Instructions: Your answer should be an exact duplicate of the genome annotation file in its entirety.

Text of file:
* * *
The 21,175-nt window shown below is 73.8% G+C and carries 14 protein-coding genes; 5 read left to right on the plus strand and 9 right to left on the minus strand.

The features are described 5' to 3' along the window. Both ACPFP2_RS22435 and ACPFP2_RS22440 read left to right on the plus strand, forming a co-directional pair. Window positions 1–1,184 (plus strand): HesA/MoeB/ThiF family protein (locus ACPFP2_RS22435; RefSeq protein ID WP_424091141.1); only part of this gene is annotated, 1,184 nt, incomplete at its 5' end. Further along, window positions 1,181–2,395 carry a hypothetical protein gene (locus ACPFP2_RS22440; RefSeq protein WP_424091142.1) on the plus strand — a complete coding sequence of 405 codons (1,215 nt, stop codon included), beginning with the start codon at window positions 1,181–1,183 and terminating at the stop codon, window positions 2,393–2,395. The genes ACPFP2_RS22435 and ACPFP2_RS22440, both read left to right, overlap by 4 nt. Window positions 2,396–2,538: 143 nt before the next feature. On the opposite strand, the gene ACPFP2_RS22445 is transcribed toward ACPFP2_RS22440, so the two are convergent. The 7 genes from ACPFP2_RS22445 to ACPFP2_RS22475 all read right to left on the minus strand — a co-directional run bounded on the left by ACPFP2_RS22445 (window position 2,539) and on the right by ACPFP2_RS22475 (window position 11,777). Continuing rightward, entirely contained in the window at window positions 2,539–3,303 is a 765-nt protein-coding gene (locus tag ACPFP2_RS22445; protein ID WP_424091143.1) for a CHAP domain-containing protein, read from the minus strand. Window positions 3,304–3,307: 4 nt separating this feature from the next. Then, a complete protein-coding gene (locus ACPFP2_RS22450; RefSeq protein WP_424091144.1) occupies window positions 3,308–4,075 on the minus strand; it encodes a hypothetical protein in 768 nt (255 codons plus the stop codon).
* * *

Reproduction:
The 21,175-nt window shown below is 73.8% G+C and carries 14 protein-coding genes; 5 read left to right on the plus strand and 9 right to left on the minus strand.

The features are described 5' to 3' along the window. Both ACPFP2_RS22435 and ACPFP2_RS22440 read left to right on the plus strand, forming a co-directional pair. Window positions 1–1,184 (plus strand): HesA/MoeB/ThiF family protein (locus ACPFP2_RS22435; RefSeq protein ID WP_424091141.1); only part of this gene is annotated, 1,184 nt, incomplete at its 5' end. Further along, window positions 1,181–2,395 carry a hypothetical protein gene (locus ACPFP2_RS22440; RefSeq protein WP_424091142.1) on the plus strand — a complete coding sequence of 405 codons (1,215 nt, stop codon included), beginning with the start codon at window positions 1,181–1,183 and terminating at the stop codon, window positions 2,393–2,395. The genes ACPFP2_RS22435 and ACPFP2_RS22440, both read left to right, overlap by 4 nt. Window positions 2,396–2,538: 143 nt before the next feature. On the opposite strand, the gene ACPFP2_RS22445 is transcribed toward ACPFP2_RS22440, so the two are convergent. The 7 genes from ACPFP2_RS22445 to ACPFP2_RS22475 all read right to left on the minus strand — a co-directional run bounded on the left by ACPFP2_RS22445 (window position 2,539) and on the right by ACPFP2_RS22475 (window position 11,777). Continuing rightward, entirely contained in the window at window positions 2,539–3,303 is a 765-nt protein-coding gene (locus tag ACPFP2_RS22445; protein ID WP_424091143.1) for a CHAP domain-containing protein, read from the minus strand. Window positions 3,304–3,307: 4 nt separating this feature from the next. Then, a complete protein-coding gene (locus ACPFP2_RS22450; RefSeq protein WP_424091144.1) occupies window positions 3,308–4,075 on the minus strand; it encodes a hypothetical protein in 768 nt (255 codons plus the stop codon).